Tuesday, December 27, 2016

Dog Gait

How does a dog walk? That seems like an easy question, but most of us don't really know.  At least not until recently.

In a study published in Cell Press in 2009, researchers found that dogs, like all four legged animals, step with their left hind leg followed by their left foreleg. Then they step with their right hind leg followed by the right foreleg. This means that they always have three feet on the ground for stability.
Dogs always have three feet on the ground.

Big dogs and little dogs all have the same gait.
Photo: Pinterest
According to the researchers, this is how all four legged animals walk. They differ from one another only in the timing of taking the step.

Read more:  Science Daily

Monday, December 26, 2016

Australian Cattle Dog and Poodle Mix Designer Hybrid Dogs

UPDATED WITH READERS' CADOODLE PHOTOS DECEMBER 2016.  

Australian Cattle Dogs and Poodles are crossed accidentally and on-purpose. Called Cattle Doodles or Cadoodles, some are offspring of Miniature Poodles and others Standard Poodles. 

Thanks to all my readers who send pictures of their Cadoodles.  They're posted below. If you know an Australian Cattle Dog (a.k.a. Heeler) and Poodle hybrid pooch, send photos to jlbrac@earthlink.net and I'll post them here.


This is Dr. Barkman's Cadoodle. According to Gus' DNA test, he is Australian Cattle Dog and Miniature Poodle. Unlike either parent, he is long and low like a Corgi.  Neither parental breed exhibits this particular type of dwarfism in the phenotype, but both may be carriers.  He weighs about 30 pounds, stands 14 inches tall, and is about 30 inches long.

I took a photo almost every week for 12 months. 
(See Gus grow)
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George's person said, "George came in with his mother and siblings as strays to the local humane society." When the pups were 6 weeks old she and her husband began fostering all three at home. 
George, Loretta and Townes
One pup was adopted and George and Townes stayed in the family. "We thought George was some type of schnauzer/terrier mix.  However we  recently received Embark DNA results back for George and it appears his father was an Australian cattle dog with some mixed lineage and his mother was a small poodle/shi-tzu mix." 
George at 11 months.
Watch George and his siblings grow up: http://imgur.com/a/RD9Ky
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Dixie's mom was a standard poodle who was unintentionally crossed with a blue heeler.
Dixie when she was a wee-pup,
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Sully was adopted from Underdog Rescue in Minnesota. 
Sully at 16 weeks with his person.
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Charlie's mom is a blue heeler and dad is a cream colored labradoodle. She is likely the result of an accidental pairing with great results. She was found on Craigslist. Her person said, "She has the most beautiful coat that seems to change colors. Best part, she is the smartest dog we ever had.  She's about 40 lbs. in the photo, and we expect she may get to the 50 lb. mark. We absolutely love her." She added that Charlie herds the kids by bumping their legs with her head when they run.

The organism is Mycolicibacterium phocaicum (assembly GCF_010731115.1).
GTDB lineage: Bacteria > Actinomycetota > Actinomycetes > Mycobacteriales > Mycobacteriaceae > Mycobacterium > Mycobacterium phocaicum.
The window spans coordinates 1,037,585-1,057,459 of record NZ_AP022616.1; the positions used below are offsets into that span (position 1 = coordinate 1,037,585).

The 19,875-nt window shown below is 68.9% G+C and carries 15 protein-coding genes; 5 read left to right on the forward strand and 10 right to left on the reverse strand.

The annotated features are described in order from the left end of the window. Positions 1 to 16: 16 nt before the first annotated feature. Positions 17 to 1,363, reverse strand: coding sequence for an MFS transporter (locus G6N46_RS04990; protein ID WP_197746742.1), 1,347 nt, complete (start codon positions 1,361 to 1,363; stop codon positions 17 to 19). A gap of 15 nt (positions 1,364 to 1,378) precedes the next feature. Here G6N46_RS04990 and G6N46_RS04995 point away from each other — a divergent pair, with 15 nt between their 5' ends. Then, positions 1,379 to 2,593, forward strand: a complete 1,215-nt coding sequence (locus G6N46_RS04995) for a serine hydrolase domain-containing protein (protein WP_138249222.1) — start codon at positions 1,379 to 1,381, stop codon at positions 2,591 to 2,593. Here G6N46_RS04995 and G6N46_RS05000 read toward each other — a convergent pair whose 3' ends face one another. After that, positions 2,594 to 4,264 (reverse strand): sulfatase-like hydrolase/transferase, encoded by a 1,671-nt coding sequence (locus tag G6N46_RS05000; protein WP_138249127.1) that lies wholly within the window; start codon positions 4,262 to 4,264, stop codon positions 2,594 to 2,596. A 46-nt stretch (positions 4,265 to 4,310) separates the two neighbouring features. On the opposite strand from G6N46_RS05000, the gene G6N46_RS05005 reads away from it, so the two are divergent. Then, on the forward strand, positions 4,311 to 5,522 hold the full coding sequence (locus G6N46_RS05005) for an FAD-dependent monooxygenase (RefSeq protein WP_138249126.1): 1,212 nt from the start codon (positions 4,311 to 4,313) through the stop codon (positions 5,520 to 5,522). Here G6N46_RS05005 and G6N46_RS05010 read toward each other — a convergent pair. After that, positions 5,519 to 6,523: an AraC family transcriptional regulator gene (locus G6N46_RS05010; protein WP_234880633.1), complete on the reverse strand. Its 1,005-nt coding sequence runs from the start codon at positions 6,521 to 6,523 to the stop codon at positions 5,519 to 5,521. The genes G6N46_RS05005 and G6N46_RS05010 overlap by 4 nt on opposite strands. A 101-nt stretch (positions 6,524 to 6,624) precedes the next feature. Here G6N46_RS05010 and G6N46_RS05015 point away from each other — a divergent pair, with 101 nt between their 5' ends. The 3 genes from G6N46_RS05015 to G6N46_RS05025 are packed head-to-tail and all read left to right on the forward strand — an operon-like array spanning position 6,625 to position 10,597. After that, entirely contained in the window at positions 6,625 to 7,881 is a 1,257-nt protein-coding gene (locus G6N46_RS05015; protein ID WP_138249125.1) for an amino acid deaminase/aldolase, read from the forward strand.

Charlie when she was about 6 months old
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Here are some pics of Murphy.  The result of an intentional hybrid breeding, his father is a black Standard Poodle and his mother a Blue Heeler. Murphy's person said, "He is just too cute.  Something you can't see in the pictures is that he is all black with some white patches on his chest and belly, but has recently been getting sporadic white hairs coming in on the back and sides of his torso."

Murphy at 7 months and 40 pounds

Murphy snoozing
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In this photo, Lilly is almost 13 years old.  Her mom's a blue heeler and the unplanned  Dad was the neighbor's poodle. Lilly's person said, "She is the best dog! The best guardian of our family and home, super loyal, & extremely smart. She can be very active or a couch potato. She's about 55 pounds. We got her in Central IL.  (Everyone thinks she's a labradoodle)."
Lilly
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Below is Kimber at 12 weeks and 16 pounds. Her father is a purebred Standard Poodle and her mom is a purebred Blue Heeler.  Her person said, "A breeder from Lynchburg Virginia listed a litter on Craigslist. The breeder told me she should be around 40 pounds, but I'm thinking a lot more. She is a handful but I love her so much. She is lucky she has the cutest face ever."

Kimber at 12 weeks

Kimber relaxing in her yard.
An update on Kimber:  At one year she weighed 46.8 pounds
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Cattle Doodles, like other hybrid dogs, don't breed true where the offspring always look the same.  In other words, some may look more like dad, while others look more like mom, just like you and your human siblings.

Check out more cuties after the break.